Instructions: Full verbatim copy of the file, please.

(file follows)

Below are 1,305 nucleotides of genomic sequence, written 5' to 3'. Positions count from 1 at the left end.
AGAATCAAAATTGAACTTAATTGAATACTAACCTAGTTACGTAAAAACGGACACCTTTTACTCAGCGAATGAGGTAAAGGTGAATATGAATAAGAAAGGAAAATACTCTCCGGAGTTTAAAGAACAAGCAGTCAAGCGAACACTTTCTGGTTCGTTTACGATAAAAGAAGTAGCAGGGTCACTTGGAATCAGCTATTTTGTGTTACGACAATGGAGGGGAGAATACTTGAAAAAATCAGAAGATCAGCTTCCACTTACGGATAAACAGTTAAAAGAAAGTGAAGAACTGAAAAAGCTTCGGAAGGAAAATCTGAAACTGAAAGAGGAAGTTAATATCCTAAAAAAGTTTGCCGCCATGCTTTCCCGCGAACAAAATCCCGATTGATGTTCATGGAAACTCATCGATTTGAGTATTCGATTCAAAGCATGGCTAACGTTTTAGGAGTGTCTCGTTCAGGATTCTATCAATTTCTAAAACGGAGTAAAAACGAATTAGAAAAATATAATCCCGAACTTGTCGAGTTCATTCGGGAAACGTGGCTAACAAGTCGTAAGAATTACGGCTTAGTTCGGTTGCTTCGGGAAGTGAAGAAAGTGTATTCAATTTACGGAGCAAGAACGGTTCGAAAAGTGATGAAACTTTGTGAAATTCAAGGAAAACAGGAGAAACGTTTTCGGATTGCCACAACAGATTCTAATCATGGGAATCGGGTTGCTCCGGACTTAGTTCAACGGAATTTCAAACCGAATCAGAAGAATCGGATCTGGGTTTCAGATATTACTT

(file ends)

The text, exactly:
Below are 1,305 nucleotides of genomic sequence, written 5' to 3'. Positions count from 1 at the left end.
AGAATCAAAATTGAACTTAATTGAATACTAACCTAGTTACGTAAAAACGGACACCTTTTACTCAGCGAATGAGGTAAAGGTGAATATGAATAAGAAAGGAAAATACTCTCCGGAGTTTAAAGAACAAGCAGTCAAGCGAACACTTTCTGGTTCGTTTACGATAAAAGAAGTAGCAGGGTCACTTGGAATCAGCTATTTTGTGTTACGACAATGGAGGGGAGAATACTTGAAAAAATCAGAAGATCAGCTTCCACTTACGGATAAACAGTTAAAAGAAAGTGAAGAACTGAAAAAGCTTCGGAAGGAAAATCTGAAACTGAAAGAGGAAGTTAATATCCTAAAAAAGTTTGCCGCCATGCTTTCCCGCGAACAAAATCCCGATTGATGTTCATGGAAACTCATCGATTTGAGTATTCGATTCAAAGCATGGCTAACGTTTTAGGAGTGTCTCGTTCAGGATTCTATCAATTTCTAAAACGGAGTAAAAACGAATTAGAAAAATATAATCCCGAACTTGTCGAGTTCATTCGGGAAACGTGGCTAACAAGTCGTAAGAATTACGGCTTAGTTCGGTTGCTTCGGGAAGTGAAGAAAGTGTATTCAATTTACGGAGCAAGAACGGTTCGAAAAGTGATGAAACTTTGTGAAATTCAAGGAAAACAGGAGAAACGTTTTCGGATTGCCACAACAGATTCTAATCATGGGAATCGGGTTGCTCCGGACTTAGTTCAACGGAATTTCAAACCGAATCAGAAGAATCGGATCTGGGTTTCAGATATTACTT